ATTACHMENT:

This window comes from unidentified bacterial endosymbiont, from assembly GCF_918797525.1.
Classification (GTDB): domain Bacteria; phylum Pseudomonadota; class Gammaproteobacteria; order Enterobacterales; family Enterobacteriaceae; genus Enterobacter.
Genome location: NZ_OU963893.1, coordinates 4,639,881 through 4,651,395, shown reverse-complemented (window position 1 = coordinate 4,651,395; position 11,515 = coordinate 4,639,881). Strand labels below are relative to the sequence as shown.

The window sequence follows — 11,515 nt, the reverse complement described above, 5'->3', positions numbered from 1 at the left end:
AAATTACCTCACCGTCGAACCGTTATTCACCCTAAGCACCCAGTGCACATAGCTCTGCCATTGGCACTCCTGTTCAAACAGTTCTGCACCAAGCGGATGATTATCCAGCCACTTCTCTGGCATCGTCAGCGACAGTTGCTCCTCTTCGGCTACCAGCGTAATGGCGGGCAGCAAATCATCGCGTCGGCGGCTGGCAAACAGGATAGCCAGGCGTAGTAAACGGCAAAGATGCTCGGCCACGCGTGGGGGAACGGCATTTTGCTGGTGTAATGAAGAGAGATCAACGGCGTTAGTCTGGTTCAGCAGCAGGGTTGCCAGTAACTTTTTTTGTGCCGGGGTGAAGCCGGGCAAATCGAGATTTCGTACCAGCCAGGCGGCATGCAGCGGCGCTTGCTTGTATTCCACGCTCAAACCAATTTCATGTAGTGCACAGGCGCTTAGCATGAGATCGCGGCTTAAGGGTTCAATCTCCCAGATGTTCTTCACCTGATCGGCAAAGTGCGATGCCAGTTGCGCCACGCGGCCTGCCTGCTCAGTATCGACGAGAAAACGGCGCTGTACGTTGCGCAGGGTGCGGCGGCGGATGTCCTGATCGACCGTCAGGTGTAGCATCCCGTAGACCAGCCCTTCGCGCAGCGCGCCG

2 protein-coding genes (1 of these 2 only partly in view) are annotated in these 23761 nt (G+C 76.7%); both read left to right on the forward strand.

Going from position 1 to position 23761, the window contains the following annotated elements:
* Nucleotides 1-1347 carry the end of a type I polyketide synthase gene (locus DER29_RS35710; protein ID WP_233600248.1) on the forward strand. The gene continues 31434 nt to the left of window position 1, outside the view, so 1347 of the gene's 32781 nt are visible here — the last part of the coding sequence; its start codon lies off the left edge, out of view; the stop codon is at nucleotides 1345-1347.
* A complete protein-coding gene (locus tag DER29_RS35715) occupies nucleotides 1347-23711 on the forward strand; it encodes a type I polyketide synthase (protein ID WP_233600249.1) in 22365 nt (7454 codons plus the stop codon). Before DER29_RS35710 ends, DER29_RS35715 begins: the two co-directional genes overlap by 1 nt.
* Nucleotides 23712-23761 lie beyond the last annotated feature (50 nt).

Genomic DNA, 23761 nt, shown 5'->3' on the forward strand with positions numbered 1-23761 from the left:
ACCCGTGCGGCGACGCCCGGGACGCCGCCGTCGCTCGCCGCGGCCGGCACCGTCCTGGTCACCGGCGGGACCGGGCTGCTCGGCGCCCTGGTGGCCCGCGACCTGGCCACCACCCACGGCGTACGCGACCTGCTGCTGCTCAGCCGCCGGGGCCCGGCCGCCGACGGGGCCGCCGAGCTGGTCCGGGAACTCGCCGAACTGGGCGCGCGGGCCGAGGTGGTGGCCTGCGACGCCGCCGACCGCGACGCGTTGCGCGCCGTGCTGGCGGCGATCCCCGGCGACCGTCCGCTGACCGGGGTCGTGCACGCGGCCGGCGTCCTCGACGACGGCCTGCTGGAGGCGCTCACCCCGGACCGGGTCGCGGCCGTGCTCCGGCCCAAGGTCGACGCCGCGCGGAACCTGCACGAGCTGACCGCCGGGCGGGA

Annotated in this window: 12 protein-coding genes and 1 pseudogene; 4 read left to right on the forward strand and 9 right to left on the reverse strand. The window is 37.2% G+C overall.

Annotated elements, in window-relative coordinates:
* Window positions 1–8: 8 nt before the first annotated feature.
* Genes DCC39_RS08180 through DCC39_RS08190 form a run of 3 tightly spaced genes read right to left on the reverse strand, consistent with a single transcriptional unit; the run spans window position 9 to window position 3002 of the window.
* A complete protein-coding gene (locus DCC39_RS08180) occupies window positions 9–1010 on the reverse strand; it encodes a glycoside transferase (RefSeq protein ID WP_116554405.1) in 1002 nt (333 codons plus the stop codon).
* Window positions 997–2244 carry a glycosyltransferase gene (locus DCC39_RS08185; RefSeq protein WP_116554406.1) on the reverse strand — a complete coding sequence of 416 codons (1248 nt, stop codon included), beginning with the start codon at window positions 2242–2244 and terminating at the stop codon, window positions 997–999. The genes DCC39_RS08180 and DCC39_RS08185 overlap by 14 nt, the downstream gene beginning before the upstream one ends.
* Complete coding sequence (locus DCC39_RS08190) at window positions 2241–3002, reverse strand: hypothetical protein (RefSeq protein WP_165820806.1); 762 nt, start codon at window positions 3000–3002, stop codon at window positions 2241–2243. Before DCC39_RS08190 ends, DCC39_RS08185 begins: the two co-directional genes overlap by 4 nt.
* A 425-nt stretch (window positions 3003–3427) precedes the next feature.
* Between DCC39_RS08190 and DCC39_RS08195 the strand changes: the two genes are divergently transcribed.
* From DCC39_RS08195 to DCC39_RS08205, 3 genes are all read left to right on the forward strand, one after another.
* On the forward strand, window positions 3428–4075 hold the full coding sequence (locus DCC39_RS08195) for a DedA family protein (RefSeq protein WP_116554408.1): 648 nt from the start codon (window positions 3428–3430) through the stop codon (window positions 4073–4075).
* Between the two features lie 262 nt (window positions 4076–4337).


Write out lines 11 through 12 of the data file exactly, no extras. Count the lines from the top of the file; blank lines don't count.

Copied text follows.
Genomic DNA, 23761 nt, shown 5'->3' on the forward strand with positions numbered 1-23761 from the left:
ACCCGTGCGGCGACGCCCGGGACGCCGCCGTCGCTCGCCGCGGCCGGCACCGTCCTGGTCACCGGCGGGACCGGGCTGCTCGGCGCCCTGGTGGCCCGCGACCTGGCCACCACCCACGGCGTACGCGACCTGCTGCTGCTCAGCCGCCGGGGCCCGGCCGCCGACGGGGCCGCCGAGCTGGTCCGGGAACTCGCCGAACTGGGCGCGCGGGCCGAGGTGGTGGCCTGCGACGCCGCCGACCGCGACGCGTTGCGCGCCGTGCTGGCGGCGATCCCCGGCGACCGTCCGCTGACCGGGGTCGTGCACGCGGCCGGCGTCCTCGACGACGGCCTGCTGGAGGCGCTCACCCCGGACCGGGTCGCGGCCGTGCTCCGGCCCAAGGTCGACGCCGCGCGGAACCTGCACGAGCTGACCGCCGGGCGGGA